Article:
The coming of the Greeks in Sicily was not a military occupation nor an action of territorial expansion on their part. It was rather an emigration of groups of people or groups of families, from their mother land in search of freedom and of a better way of life, away from heavy taxation and burdensome regulations, which was directed at keeping them in a state of almost slavery. Unemployment was another big factor, which was forcing people to live poorly if not in squalor in many instances.
The first emigrated in Sicily took as much land as they could manage homesteading it. At first they tried to live with the Siculi, already there and little by little, as they became more numerous, they pushed the Siculi further inland.
In time some groups of families or just a big family, either by cooperation or by member number, became stronger establishing some kind of a status, what could be called something close to the “elite” class. This group of families, or single family, having become richer and powerful, maybe because they had taken more land or because they were in some kind of profitable business, had become more influential, thus assuming the role of the head of the community: settling disputes, deciding the course of events and laying down rules in general.
Voice went around about the beautiful and fertile island and the communities enlarged and became cities, which later organized themselves as city-states. These city-states had an assembly and a head of state. One of these city founded by the Greeks was Kata Aimen (which means “by Etna”), which later became Katane and lastly Catania.
Around 650 B.C. the head of state of Katane was Caronda, reported to be of medium social status, and who was the greatest legislator of his time, whose spirit of his laws is still embraced in our times. His laws were not only used in his city but were later adopted by many cities in Magna Grecia, that is in Sicily and southern Italy and later still in Greece and Asia. Even Aristotle speaks admiringly of Caronda as one of the greatest legislators. Caronda was the first to institute laws to punish deserter by making them to dress as women and stand for days on corners of streets were they could be seen by anyone. And making them feel the sting of their wiles. He made a law against false witnesses, to whom instead of giving them a prison sentence, made them were a writ of tamarisk, sign of shame, while walking through the city, so anybody who saw them will know that they were impostors.
He is the starter of public education with teacher paid by the state for kids whose families could not afford to pay for the education of their children. He forbade a widower who remarried to hold public office, reasoning that a man who is cruel enough to impose a step-mother to his children could not honestly decide well on public interest. He was a great defender of the family unit and ordered that the orphans should be raised by the maternal relatives, while the inheritance should be administered by the paternal side of the family; the idea beyond it was that the children will be well cared for and the inheritance will be well administered. At the same time Caronda made a law that imposed to a well to do relative to marry the poor orphan with a rich dowry. The law of Caronda are known as the “Calcidese Code” and they are important because they have an universal theme: The sanctity of the family and the well being of the children, things that he considers as the basis for a strong state.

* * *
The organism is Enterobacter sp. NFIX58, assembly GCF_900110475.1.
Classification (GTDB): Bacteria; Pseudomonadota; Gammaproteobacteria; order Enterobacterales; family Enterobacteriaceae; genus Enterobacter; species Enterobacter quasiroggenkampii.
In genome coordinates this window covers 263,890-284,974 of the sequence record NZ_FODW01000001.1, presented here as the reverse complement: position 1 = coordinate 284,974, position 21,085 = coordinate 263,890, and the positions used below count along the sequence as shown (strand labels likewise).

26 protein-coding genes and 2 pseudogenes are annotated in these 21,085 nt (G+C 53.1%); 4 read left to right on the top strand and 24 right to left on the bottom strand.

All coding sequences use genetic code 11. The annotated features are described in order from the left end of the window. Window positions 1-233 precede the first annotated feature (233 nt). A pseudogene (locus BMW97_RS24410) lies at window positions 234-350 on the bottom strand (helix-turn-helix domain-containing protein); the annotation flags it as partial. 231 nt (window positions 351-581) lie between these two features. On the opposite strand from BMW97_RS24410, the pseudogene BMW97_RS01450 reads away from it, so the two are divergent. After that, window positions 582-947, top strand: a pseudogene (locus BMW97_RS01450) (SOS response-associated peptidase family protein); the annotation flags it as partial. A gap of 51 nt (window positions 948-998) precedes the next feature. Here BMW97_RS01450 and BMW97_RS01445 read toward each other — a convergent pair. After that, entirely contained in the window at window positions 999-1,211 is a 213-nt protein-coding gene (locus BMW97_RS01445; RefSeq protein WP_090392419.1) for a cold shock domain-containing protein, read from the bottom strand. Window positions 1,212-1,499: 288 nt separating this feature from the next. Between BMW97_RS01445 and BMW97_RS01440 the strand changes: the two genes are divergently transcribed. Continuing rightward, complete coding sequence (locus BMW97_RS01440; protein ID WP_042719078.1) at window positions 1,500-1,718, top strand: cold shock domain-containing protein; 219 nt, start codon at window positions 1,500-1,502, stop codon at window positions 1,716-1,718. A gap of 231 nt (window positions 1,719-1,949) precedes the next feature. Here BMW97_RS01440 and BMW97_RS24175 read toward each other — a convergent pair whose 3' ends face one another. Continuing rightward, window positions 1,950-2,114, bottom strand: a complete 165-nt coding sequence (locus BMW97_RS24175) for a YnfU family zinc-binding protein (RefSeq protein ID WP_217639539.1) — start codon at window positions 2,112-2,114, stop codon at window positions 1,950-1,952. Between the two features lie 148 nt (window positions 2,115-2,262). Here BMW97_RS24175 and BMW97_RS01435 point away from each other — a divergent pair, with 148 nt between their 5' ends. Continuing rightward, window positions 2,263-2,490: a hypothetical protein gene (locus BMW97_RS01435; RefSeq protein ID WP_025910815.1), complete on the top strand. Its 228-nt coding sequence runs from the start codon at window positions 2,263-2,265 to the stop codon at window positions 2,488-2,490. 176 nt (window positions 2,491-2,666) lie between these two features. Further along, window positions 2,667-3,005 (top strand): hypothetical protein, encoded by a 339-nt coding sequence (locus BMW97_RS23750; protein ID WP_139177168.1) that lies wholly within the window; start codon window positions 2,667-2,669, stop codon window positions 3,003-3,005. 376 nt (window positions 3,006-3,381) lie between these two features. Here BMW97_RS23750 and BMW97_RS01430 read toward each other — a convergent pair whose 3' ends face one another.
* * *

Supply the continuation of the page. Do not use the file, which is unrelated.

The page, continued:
These are some of Caronda’s laws:
• Men in their thoughts and actions must ask the gods for enlightenment and they will get help and good ideas.
• One must stay away from bad deeds to keep the gods friendly, they have nothing in common with bad people.
• These are considered bad deeds: rejection of the gods; indifference toward parents; offending judges and the law.
• Everyone must work toward a starting and an ending of a job with dignity and décor.
• The rich who help the poor, as the parents who teach their children respect and love for their mother land, must be praised. Those who are poor through no fault of their own must be helped, but not those who are poor because they are lazy and dissolute, through which one learns to do bad things and becoming a bad person.
• One must love virtue and for this it is good to keep good company with high merit people.
• The dead must be honored not as much with tears and compassion but by imitating their virtue and offering the first fruit of nature.
Caronda was very severe and rigid with his laws and he imposed the law of the “eye for an eye”. One of Caronda’s laws forbade anyone to bring arms in the assembly chamber by the forfeiture of his own life. One day, returning with soldiers from an incursion against thieves, coming close to the assembly building, heard a great commotion coming from the assembly chamber. Thinking that it could be a fight, he ran in to restore order. Somebody made him notice that he had broken the law, by entering the assembly armed. There and then he drew his sword and, stoically, killed himself. That was his law.